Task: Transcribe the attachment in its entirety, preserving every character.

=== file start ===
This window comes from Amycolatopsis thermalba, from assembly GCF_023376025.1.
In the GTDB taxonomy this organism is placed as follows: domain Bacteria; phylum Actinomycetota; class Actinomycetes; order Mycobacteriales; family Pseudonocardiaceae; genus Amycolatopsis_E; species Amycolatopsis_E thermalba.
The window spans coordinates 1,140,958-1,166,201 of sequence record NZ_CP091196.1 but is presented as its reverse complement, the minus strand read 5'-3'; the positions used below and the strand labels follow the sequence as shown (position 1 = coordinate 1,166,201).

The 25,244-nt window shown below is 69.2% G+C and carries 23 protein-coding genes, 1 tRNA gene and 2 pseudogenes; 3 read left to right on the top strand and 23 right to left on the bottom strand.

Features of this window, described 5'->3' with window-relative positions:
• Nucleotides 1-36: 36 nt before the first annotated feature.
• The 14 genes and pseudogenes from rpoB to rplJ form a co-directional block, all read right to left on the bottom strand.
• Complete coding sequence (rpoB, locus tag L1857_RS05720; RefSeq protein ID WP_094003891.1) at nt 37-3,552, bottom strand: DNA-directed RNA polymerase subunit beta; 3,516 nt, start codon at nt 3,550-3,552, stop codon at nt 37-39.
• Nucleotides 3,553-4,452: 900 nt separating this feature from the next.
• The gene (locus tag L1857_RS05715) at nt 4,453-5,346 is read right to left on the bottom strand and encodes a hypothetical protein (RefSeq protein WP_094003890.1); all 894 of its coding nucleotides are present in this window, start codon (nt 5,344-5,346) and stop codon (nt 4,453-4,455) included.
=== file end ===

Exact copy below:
This window comes from Amycolatopsis thermalba, from assembly GCF_023376025.1.
In the GTDB taxonomy this organism is placed as follows: domain Bacteria; phylum Actinomycetota; class Actinomycetes; order Mycobacteriales; family Pseudonocardiaceae; genus Amycolatopsis_E; species Amycolatopsis_E thermalba.
The window spans coordinates 1,140,958-1,166,201 of sequence record NZ_CP091196.1 but is presented as its reverse complement, the minus strand read 5'-3'; the positions used below and the strand labels follow the sequence as shown (position 1 = coordinate 1,166,201).

The 25,244-nt window shown below is 69.2% G+C and carries 23 protein-coding genes, 1 tRNA gene and 2 pseudogenes; 3 read left to right on the top strand and 23 right to left on the bottom strand.

Features of this window, described 5'->3' with window-relative positions:
• Nucleotides 1-36: 36 nt before the first annotated feature.
• The 14 genes and pseudogenes from rpoB to rplJ form a co-directional block, all read right to left on the bottom strand.
• Complete coding sequence (rpoB, locus tag L1857_RS05720; RefSeq protein ID WP_094003891.1) at nt 37-3,552, bottom strand: DNA-directed RNA polymerase subunit beta; 3,516 nt, start codon at nt 3,550-3,552, stop codon at nt 37-39.
• Nucleotides 3,553-4,452: 900 nt separating this feature from the next.
• The gene (locus tag L1857_RS05715) at nt 4,453-5,346 is read right to left on the bottom strand and encodes a hypothetical protein (RefSeq protein WP_094003890.1); all 894 of its coding nucleotides are present in this window, start codon (nt 5,344-5,346) and stop codon (nt 4,453-4,455) included.